Democrats' Deficit Reduction Plan

A blog about business and economics.
March 12 2013 1:00 PM

Here's How Democrats Want to Cut the Deficit

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Sen. Patty Murray is aiming for $1.85 trillion in deficit reduction to put the debt:GDP ratio on a falling path

Photo by Alex Wong/Getty Images

Senate Democrats aren't going to unveil their budget proposal until tomorrow, but a Democrat close to the talks was able to share the basic topline numbers they're looking at. Unlike Paul Ryan, Patty Murray won't be trying to craft a budget that achieves balance. Instead, she's aiming for $1.85 trillion in deficit reduction to put the debt:GDP ratio on a falling path. More to the point, she's looking for a budget that sacrifices the interests of richer people rather than the poor and the middle class. It starts with $100 billion in targeted economic stimulus to address high unemployment, features $975 billion in rescinded tax expenditures, $275 billion in cuts to health care spending (likely structured as cuts in provider payments rather than in benefits or eligibility), $242 billion in reduced interest payments, $240 billion in military cuts, and $218 billion in other cuts.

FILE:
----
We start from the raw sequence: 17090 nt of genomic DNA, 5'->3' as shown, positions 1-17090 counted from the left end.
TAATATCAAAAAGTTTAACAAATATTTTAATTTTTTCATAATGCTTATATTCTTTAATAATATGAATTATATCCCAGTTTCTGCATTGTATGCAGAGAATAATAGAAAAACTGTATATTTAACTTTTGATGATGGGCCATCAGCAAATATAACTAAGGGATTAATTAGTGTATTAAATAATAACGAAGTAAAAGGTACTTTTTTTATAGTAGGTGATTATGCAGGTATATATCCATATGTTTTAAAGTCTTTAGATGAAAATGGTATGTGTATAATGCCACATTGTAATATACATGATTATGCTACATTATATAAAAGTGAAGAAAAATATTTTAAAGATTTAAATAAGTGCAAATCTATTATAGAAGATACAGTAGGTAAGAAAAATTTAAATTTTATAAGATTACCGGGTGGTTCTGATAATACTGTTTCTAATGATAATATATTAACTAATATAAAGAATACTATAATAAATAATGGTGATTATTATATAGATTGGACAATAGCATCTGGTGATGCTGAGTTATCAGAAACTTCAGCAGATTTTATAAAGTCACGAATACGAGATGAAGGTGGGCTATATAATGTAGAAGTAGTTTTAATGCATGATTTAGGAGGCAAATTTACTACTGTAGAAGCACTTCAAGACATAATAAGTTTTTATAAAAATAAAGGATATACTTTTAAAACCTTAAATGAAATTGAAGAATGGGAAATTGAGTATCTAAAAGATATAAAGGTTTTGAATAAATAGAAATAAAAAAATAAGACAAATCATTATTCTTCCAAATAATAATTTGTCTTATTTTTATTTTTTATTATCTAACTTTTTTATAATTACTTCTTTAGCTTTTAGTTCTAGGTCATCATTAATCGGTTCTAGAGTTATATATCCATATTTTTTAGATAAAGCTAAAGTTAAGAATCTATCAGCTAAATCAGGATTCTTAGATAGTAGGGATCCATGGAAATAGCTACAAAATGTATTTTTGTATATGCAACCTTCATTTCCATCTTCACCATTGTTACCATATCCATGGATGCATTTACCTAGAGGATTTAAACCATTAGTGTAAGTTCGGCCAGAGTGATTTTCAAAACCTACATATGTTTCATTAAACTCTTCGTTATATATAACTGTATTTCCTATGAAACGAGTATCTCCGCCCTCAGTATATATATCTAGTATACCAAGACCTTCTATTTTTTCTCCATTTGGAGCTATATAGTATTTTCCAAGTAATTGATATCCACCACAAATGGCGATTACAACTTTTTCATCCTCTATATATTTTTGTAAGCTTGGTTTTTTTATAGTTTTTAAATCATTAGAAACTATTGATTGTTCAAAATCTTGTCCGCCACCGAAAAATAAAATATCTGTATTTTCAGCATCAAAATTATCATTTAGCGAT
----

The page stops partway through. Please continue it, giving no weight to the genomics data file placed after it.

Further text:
In pie form, that looks like this:

democrats deficit
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As I wrote in January, Murray is much closer to the ideological center of the Democratic caucus than former budget committee head Kent Conrad ever was, so this makes it easier to craft a politically palatable strategy. I think the Pete Peterson crowd is going to look at this and say that it doesn't really tackle the long-term drivers of deficit growth. The flipside is that it lays out a sustainable path over the next 10 years and does so without any drastic cuts to popular programs or asking the poor to pay a disproportionate price for deficit reduction.

Matthew Yglesias is the executive editor of Vox and author of The Rent Is Too Damn High.

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